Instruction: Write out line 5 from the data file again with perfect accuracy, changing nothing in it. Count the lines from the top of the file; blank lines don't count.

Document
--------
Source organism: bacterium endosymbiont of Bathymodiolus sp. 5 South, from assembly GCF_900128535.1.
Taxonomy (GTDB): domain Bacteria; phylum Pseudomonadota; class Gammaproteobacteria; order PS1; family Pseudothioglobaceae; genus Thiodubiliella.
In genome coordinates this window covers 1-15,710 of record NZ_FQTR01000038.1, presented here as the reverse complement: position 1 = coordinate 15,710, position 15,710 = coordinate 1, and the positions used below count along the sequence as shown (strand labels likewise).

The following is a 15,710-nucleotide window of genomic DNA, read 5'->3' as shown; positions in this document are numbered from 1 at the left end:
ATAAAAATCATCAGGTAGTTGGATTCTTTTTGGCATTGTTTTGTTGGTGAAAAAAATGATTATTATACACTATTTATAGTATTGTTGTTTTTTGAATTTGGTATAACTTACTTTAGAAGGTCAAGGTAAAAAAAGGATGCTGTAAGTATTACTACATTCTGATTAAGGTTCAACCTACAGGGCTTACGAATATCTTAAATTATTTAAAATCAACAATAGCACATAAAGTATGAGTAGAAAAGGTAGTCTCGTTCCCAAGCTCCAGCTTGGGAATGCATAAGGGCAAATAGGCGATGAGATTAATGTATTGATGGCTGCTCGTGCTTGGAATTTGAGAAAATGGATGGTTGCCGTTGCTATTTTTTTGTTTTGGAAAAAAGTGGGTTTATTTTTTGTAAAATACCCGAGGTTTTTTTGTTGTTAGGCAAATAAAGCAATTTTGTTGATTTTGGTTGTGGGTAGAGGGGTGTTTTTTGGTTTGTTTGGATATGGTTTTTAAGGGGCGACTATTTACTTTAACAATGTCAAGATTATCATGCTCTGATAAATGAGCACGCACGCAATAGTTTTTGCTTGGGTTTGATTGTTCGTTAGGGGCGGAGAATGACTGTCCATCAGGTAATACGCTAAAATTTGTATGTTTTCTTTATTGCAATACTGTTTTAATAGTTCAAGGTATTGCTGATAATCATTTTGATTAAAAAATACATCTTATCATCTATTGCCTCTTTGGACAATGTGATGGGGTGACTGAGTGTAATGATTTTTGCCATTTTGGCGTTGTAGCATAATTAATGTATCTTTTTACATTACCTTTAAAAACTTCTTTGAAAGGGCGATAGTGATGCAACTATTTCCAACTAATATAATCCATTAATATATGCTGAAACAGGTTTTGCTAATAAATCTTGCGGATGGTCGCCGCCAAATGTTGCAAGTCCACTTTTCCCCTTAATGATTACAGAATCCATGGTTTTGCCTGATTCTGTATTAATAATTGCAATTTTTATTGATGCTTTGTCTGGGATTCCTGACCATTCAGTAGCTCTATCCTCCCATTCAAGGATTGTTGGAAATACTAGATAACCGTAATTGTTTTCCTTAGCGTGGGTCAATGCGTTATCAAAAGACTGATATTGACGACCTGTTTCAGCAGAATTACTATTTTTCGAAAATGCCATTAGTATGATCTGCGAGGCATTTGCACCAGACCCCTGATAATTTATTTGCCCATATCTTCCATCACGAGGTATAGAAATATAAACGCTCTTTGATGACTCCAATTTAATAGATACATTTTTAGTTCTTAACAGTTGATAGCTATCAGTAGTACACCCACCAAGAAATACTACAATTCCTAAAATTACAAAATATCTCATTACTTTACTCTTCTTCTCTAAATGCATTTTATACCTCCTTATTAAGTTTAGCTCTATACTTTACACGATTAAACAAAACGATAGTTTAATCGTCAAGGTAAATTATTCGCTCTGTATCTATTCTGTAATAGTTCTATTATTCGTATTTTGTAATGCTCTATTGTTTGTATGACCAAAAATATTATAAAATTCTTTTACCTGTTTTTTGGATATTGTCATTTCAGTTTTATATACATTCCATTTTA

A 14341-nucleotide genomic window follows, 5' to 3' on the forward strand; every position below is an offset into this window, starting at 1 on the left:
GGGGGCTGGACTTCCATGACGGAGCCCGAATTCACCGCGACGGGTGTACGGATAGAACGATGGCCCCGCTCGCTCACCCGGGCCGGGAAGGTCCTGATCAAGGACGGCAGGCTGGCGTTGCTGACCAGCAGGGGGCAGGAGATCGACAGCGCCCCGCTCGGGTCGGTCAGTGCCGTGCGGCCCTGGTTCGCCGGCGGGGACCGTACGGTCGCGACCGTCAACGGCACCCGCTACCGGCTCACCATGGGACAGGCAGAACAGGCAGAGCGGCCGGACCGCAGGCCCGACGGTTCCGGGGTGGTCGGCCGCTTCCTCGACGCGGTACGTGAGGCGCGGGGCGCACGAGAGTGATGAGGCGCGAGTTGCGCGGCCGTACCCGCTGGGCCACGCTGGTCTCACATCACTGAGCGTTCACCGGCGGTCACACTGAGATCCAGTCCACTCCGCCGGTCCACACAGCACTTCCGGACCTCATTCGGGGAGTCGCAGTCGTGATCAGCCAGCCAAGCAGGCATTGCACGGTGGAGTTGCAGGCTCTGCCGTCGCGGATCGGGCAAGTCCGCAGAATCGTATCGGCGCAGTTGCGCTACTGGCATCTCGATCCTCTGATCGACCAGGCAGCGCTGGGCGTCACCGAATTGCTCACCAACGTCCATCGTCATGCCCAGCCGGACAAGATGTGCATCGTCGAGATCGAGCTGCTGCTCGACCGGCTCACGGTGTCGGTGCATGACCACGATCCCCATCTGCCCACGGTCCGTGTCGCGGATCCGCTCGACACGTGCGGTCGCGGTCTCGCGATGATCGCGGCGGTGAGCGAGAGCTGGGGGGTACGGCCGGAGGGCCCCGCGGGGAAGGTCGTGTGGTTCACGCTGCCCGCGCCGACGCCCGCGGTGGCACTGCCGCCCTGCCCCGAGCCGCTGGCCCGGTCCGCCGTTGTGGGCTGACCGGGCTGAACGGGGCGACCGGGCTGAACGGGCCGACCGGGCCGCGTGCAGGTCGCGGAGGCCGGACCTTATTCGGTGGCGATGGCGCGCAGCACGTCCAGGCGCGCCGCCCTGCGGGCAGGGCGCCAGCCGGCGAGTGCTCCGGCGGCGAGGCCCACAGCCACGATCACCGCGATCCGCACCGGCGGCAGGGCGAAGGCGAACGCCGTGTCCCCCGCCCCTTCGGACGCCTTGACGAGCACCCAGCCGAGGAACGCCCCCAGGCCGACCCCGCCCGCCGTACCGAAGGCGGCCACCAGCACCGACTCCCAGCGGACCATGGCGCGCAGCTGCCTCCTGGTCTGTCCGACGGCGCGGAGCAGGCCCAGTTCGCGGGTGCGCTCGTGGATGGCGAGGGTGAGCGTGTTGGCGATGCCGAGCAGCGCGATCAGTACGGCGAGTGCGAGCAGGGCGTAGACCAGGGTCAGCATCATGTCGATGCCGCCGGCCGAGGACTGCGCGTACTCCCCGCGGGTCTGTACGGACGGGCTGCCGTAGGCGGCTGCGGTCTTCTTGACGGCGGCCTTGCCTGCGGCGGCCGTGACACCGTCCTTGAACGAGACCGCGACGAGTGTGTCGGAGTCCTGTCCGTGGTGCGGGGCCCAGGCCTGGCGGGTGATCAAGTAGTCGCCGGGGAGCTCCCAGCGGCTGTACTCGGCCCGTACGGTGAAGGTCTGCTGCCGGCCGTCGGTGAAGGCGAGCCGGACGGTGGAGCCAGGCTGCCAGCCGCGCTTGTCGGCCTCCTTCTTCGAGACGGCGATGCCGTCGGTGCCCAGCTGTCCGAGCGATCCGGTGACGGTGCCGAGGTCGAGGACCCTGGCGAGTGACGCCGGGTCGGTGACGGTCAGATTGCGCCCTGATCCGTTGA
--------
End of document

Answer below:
ATAAAAATCATCAGGTAGTTGGATTCTTTTTGGCATTGTTTTGTTGGTGAAAAAAATGATTATTATACACTATTTATAGTATTGTTGTTTTTTGAATTTGGTATAACTTACTTTAGAAGGTCAAGGTAAAAAAAGGATGCTGTAAGTATTACTACATTCTGATTAAGGTTCAACCTACAGGGCTTACGAATATCTTAAATTATTTAAAATCAACAATAGCACATAAAGTATGAGTAGAAAAGGTAGTCTCGTTCCCAAGCTCCAGCTTGGGAATGCATAAGGGCAAATAGGCGATGAGATTAATGTATTGATGGCTGCTCGTGCTTGGAATTTGAGAAAATGGATGGTTGCCGTTGCTATTTTTTTGTTTTGGAAAAAAGTGGGTTTATTTTTTGTAAAATACCCGAGGTTTTTTTGTTGTTAGGCAAATAAAGCAATTTTGTTGATTTTGGTTGTGGGTAGAGGGGTGTTTTTTGGTTTGTTTGGATATGGTTTTTAAGGGGCGACTATTTACTTTAACAATGTCAAGATTATCATGCTCTGATAAATGAGCACGCACGCAATAGTTTTTGCTTGGGTTTGATTGTTCGTTAGGGGCGGAGAATGACTGTCCATCAGGTAATACGCTAAAATTTGTATGTTTTCTTTATTGCAATACTGTTTTAATAGTTCAAGGTATTGCTGATAATCATTTTGATTAAAAAATACATCTTATCATCTATTGCCTCTTTGGACAATGTGATGGGGTGACTGAGTGTAATGATTTTTGCCATTTTGGCGTTGTAGCATAATTAATGTATCTTTTTACATTACCTTTAAAAACTTCTTTGAAAGGGCGATAGTGATGCAACTATTTCCAACTAATATAATCCATTAATATATGCTGAAACAGGTTTTGCTAATAAATCTTGCGGATGGTCGCCGCCAAATGTTGCAAGTCCACTTTTCCCCTTAATGATTACAGAATCCATGGTTTTGCCTGATTCTGTATTAATAATTGCAATTTTTATTGATGCTTTGTCTGGGATTCCTGACCATTCAGTAGCTCTATCCTCCCATTCAAGGATTGTTGGAAATACTAGATAACCGTAATTGTTTTCCTTAGCGTGGGTCAATGCGTTATCAAAAGACTGATATTGACGACCTGTTTCAGCAGAATTACTATTTTTCGAAAATGCCATTAGTATGATCTGCGAGGCATTTGCACCAGACCCCTGATAATTTATTTGCCCATATCTTCCATCACGAGGTATAGAAATATAAACGCTCTTTGATGACTCCAATTTAATAGATACATTTTTAGTTCTTAACAGTTGATAGCTATCAGTAGTACACCCACCAAGAAATACTACAATTCCTAAAATTACAAAATATCTCATTACTTTACTCTTCTTCTCTAAATGCATTTTATACCTCCTTATTAAGTTTAGCTCTATACTTTACACGATTAAACAAAACGATAGTTTAATCGTCAAGGTAAATTATTCGCTCTGTATCTATTCTGTAATAGTTCTATTATTCGTATTTTGTAATGCTCTATTGTTTGTATGACCAAAAATATTATAAAATTCTTTTACCTGTTTTTTGGATATTGTCATTTCAGTTTTATATACATTCCATTTTA